There is a powerful lobby in Washington for pouring money into counterinsurgency in Colombia. McCaffrey spouts pieties about separating the drug war from counterinsurgency, but says simultaneously that the United States is duty bound to assist the Colombian government to beat off any threat. Colombian police chief Jos? Serrano has forged close links with Senator Jesse Helms and Represetative Ben Gilman, who head the foreign relations committees considering the requests for big new appropriations to the Colombian military.

Already the Pentagon is sending planes and personnel into Colombia. The US Army’s intelligence-gathering de Havilland RC-7 that crashed into a Colombian mountain in the early hours of July 23 was almost certainly monitoring FARC deployments, with such information being relayed to the Colombian military.

There are two faces to US policy towards Latin America, both repulsive. The first is that of economic neoliberalism, preaching the virtues of uninhibited trade, open markets, privatization, structural adjustment. On the ground, across Latin America, we see the consequence: social devastation in thirty-one kleptocracies, all corrupt, many bankrupt.

The alternate face, whose baleful glare is now fixed upon Columbia, is that of military repression. Bolstered with fresh US cash, the Colombian military is probably planning a direct coup unless Pastrana takes a hard-line stance to FARC and other guerrilla insurgencies. For thirty years the United States underwrote genocide in Guatemala. With 30,000 civilians already killed Colombia could become its successor. The US Congress should veto any aid or comfort.

Jeffrey St. Clair is editor of CounterPunch. His new book is Killing Trayvons: an Anthology of American Violence (with JoAnn Wypijewski and Kevin Alexander Gray). He can be reached at: sitka@comcast.net. Alexander Cockburn’s Guillotined! and A Colossal Wreck are available from CounterPunch.

Weekend Edition
February 5-7, 2016
Jeffrey St. Clair
When Chivalry Fails: St. Bernard and the Machine
Leonard Peltier
My 40 Years in Prison
John Pilger
Freeing Julian Assange: the Final Chapter
Garry Leech
Terrifying Ted and His Ultra-Conservative Vision for America
Andrew Levine
Smash Clintonism: Why Democrats, Not Republicans, are the Problem
William Blum
Is Bernie Sanders a “Socialist”?
Daniel Raventós - Julie Wark
We Can’t Afford These Billionaires
Enrique C. Ochoa
Super Bowl 50: American Inequality on Display
Jonathan Cook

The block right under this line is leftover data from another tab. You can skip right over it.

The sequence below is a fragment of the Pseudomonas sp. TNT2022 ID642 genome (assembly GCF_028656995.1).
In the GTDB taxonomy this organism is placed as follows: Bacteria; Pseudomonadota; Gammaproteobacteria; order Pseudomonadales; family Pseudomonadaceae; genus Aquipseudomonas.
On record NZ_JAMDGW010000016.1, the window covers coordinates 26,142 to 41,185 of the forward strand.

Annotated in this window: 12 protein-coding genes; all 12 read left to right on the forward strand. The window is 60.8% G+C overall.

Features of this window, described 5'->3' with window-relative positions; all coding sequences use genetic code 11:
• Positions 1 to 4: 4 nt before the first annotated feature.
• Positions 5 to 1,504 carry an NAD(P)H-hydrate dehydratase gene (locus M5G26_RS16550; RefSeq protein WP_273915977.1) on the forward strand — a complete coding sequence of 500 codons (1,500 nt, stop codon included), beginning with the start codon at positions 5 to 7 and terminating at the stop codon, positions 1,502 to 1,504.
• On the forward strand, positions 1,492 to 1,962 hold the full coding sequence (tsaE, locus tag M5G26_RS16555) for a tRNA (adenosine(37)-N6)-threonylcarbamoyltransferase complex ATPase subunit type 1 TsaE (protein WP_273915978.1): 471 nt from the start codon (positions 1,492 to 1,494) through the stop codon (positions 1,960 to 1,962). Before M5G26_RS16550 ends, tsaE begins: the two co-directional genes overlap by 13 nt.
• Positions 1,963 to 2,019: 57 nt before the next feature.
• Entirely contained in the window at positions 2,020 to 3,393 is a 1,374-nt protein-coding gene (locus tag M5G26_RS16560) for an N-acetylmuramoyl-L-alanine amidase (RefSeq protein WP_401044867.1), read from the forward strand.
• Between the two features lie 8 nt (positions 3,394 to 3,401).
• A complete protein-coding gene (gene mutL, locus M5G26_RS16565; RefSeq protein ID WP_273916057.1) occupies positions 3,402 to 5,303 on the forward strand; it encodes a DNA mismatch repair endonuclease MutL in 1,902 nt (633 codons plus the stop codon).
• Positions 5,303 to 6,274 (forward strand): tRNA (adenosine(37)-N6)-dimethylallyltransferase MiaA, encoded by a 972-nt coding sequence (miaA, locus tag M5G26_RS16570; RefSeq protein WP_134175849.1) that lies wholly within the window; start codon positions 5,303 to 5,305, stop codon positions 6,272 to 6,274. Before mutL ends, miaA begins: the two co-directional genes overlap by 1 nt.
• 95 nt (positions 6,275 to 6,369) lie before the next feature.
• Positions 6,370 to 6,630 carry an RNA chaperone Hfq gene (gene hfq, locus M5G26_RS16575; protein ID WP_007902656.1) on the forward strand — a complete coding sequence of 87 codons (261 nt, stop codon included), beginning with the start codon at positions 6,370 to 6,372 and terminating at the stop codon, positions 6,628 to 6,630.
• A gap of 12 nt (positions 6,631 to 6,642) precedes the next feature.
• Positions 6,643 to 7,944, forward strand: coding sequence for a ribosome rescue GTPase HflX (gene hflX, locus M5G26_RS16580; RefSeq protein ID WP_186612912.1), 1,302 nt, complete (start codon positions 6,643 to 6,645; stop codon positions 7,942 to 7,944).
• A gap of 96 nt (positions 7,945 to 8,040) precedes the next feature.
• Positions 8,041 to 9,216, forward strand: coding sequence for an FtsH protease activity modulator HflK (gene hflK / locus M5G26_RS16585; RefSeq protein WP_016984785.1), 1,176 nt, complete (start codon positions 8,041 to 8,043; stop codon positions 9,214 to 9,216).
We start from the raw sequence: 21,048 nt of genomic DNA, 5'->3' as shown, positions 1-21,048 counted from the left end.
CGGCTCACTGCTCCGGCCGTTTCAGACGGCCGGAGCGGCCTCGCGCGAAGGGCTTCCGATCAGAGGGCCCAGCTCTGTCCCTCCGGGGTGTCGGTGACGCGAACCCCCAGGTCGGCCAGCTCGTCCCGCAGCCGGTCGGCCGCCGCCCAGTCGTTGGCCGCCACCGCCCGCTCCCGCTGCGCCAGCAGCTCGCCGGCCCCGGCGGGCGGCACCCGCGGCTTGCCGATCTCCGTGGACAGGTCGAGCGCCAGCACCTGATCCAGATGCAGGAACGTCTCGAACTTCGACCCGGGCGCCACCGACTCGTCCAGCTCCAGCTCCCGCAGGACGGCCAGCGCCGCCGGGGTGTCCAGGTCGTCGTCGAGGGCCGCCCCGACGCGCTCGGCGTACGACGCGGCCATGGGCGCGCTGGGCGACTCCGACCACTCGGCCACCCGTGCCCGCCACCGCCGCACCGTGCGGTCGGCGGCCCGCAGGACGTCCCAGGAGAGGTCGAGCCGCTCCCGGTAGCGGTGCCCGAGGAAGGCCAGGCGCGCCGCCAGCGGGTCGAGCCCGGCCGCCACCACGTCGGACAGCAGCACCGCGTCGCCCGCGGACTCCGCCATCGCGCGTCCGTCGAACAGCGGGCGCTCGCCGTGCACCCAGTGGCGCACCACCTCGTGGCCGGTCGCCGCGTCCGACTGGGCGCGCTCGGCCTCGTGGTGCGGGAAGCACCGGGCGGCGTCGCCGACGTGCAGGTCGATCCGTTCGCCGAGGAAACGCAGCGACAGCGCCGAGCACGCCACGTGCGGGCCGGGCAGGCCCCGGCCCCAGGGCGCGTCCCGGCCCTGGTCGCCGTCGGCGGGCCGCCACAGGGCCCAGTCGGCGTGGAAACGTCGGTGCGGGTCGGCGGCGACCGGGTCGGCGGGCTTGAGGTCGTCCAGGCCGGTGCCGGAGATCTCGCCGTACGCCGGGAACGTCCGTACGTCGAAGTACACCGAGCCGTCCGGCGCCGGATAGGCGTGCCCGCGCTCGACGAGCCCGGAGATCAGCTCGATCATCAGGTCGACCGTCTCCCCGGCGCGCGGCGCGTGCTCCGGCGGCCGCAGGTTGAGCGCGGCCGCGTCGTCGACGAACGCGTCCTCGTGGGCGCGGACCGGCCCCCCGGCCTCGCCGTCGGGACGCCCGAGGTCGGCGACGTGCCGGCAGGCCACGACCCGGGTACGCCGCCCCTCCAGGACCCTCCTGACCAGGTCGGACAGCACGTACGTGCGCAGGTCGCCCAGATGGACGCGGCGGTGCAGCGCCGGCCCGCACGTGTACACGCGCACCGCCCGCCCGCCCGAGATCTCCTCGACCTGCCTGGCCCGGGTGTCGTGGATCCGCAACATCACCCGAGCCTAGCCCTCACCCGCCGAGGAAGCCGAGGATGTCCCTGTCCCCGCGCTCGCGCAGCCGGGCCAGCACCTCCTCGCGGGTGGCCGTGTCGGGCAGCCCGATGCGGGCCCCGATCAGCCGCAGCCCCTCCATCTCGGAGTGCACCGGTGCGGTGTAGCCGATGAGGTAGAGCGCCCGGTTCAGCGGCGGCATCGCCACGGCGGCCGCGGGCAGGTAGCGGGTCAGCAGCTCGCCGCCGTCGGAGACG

The Liberal Hounding of Julian Assange: From Alex Gibney to The Guardian
George Wuerthner
How the Bundy Gang Won
Mike Whitney
Peace Talks “Paused” After Putin’s Triumph in Aleppo 
Ted Rall
Hillary Clinton: the Good, the Bad and the Ugly
Gary Leupp
Is a “Socialist” Really Unelectable? The Potential Significance of the Sanders Campaign
Vijay Prashad
The Fault Line of Race in America
Eoin Higgins
Please Clap: the Jeb Bush Campaign Pre-Mortem
Joseph Mangano – Janette D. Sherman
The Invisible Epidemic: Radiation and Rising Rates of Thyroid Cancer
Andre Vltchek
Europe is Built on Corpses and Plunder
Jack Smith
Obama Readies to Fight in Libya, Again
Robert Fantina
As Goes Iowa, So Goes the Nation?
Dean Baker
Market Turmoil, the Fed and the Presidential Election
John Grant
Israel Moves to Check Its Artists
John Wight
Who Was Cecil Rhodes?
David Macaray
Will There Ever Be Anyone Better Than Bernie Sanders?
Christopher Brauchli
Suffer Little Children: From Brazil to Flint
JP Sottile
Did Fox News Help the GOP Establishment Get Its Groove Back?
Binoy Kampmark
Legalizing Cruelties: the Australian High Court and Indefinite Offshore Detention
John Feffer
Wrestling With Iran
Rob Prince – Ibrahim Kazerooni
Syria Again
Louisa Willcox
Park Service Finally Stands Up for Grizzlies and Us
Farzana Versey
Of Beyoncé, Trudeau and Culture Predators
Pete Dolack
Fanaticism and Fantasy Drive Purported TPP ‘Benefits’
Murray Dobbin
Canada and the TPP
Steve Horn
Army of Lobbyists Push LNG Exports, Methane Hydrates, Coal in Senate Energy Bill
Colin Todhunter
“Lies, Lies and More Lies” – GMOs, Poisoned Agriculture and Toxic Rants
Franklin Lamb
ISIS Erasing Our Cultural Heritage in Syria
David Mihalyfy
#realacademicbios Deserve Real Reform
Graham Peebles
Unjust and Dysfunctional: Asylum in the UK
Yves Engler
On Unions and Class Struggle
Alfredo Lopez
The ‘Bern’ and the Internet
Missy Comley Beattie
Super Propaganda
Ed Rampell
Great Caesar’s Ghost!: A Specter Haunts Hollywood in the Coen’s Anti-Anti-Commie Goofball Comedy
Cesar Chelala
The Public Health Impact of Domestic Violence
Ron Jacobs
Cold Weather Comforts of a Certain Sort
Charles Komanoff
On the Passing of the Jefferson Airplane
Charles R. Larson
Can One Survive the Holocaust?
FacebookTwitterGoogle+RedditEmail